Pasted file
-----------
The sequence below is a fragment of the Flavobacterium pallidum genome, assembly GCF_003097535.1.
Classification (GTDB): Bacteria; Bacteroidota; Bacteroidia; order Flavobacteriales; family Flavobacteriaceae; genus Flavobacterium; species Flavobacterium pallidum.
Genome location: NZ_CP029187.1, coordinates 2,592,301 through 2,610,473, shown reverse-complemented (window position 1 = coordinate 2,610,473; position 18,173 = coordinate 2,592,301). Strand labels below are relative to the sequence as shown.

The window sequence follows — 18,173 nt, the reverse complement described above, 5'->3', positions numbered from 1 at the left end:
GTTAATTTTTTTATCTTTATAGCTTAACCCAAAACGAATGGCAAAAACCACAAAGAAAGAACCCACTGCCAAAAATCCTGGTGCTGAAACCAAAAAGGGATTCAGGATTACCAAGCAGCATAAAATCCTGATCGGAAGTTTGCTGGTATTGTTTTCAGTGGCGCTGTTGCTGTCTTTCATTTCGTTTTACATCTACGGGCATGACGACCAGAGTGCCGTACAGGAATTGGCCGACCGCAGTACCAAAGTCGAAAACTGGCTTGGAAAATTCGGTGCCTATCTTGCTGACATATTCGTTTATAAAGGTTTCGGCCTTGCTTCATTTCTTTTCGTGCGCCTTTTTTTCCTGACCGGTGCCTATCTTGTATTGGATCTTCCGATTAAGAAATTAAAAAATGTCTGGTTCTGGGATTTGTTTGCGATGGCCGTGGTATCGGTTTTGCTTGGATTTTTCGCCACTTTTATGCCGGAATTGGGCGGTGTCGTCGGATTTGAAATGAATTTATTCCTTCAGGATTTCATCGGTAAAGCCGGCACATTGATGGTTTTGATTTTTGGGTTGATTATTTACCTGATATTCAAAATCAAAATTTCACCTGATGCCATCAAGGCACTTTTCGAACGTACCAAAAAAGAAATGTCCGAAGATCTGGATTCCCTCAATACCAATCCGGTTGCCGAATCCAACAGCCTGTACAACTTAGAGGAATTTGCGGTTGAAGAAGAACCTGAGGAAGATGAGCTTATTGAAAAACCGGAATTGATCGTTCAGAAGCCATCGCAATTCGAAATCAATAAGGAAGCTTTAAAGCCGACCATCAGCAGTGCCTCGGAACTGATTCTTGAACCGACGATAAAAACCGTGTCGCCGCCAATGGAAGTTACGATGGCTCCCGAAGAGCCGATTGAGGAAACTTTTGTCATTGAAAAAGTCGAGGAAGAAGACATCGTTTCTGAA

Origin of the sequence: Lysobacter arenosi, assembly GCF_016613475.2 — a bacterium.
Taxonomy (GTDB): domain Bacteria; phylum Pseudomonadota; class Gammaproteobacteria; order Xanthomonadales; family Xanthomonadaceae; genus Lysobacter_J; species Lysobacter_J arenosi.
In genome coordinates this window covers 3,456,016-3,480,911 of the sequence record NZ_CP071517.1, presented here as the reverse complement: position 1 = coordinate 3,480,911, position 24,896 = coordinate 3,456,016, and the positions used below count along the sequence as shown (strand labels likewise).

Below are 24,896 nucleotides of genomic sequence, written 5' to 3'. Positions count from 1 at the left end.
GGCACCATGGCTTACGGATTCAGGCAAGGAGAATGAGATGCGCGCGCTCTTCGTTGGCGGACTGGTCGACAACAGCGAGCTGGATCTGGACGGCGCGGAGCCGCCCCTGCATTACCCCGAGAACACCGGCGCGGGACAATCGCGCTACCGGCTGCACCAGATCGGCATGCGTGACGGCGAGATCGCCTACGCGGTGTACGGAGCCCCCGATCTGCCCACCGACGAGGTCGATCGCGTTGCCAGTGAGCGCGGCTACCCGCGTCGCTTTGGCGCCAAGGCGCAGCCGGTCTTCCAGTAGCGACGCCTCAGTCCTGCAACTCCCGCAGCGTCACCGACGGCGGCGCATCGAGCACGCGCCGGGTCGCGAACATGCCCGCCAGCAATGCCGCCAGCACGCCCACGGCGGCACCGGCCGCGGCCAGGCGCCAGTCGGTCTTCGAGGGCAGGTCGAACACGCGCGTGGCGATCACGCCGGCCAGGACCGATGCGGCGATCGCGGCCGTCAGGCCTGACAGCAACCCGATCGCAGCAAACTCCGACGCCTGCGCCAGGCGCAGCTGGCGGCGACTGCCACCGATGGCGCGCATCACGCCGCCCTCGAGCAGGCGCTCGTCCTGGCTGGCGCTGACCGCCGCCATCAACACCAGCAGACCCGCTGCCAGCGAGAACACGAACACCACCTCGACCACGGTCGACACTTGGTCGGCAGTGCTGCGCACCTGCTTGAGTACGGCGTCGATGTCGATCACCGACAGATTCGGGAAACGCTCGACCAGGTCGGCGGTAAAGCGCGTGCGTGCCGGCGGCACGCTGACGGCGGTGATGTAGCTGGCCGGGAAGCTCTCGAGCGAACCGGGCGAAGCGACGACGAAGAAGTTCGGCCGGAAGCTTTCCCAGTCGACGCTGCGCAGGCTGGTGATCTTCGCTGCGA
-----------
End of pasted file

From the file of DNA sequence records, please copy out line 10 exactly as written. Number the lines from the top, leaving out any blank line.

GGCACCATGGCTTACGGATTCAGGCAAGGAGAATGAGATGCGCGCGCTCTTCGTTGGCGGACTGGTCGACAACAGCGAGCTGGATCTGGACGGCGCGGAGCCGCCCCTGCATTACCCCGAGAACACCGGCGCGGGACAATCGCGCTACCGGCTGCACCAGATCGGCATGCGTGACGGCGAGATCGCCTACGCGGTGTACGGAGCCCCCGATCTGCCCACCGACGAGGTCGATCGCGTTGCCAGTGAGCGCGGCTACCCGCGTCGCTTTGGCGCCAAGGCGCAGCCGGTCTTCCAGTAGCGACGCCTCAGTCCTGCAACTCCCGCAGCGTCACCGACGGCGGCGCATCGAGCACGCGCCGGGTCGCGAACATGCCCGCCAGCAATGCCGCCAGCACGCCCACGGCGGCACCGGCCGCGGCCAGGCGCCAGTCGGTCTTCGAGGGCAGGTCGAACACGCGCGTGGCGATCACGCCGGCCAGGACCGATGCGGCGATCGCGGCCGTCAGGCCTGACAGCAACCCGATCGCAGCAAACTCCGACGCCTGCGCCAGGCGCAGCTGGCGGCGACTGCCACCGATGGCGCGCATCACGCCGCCCTCGAGCAGGCGCTCGTCCTGGCTGGCGCTGACCGCCGCCATCAACACCAGCAGACCCGCTGCCAGCGAGAACACGAACACCACCTCGACCACGGTCGACACTTGGTCGGCAGTGCTGCGCACCTGCTTGAGTACGGCGTCGATGTCGATCACCGACAGATTCGGGAAACGCTCGACCAGGTCGGCGGTAAAGCGCGTGCGTGCCGGCGGCACGCTGACGGCGGTGATGTAGCTGGCCGGGAAGCTCTCGAGCGAACCGGGCGAAGCGACGACGAAGAAGTTCGGCCGGAAGCTTTCCCAGTCGACGCTGCGCAGGCTGGTGATCTTCGCTGCGA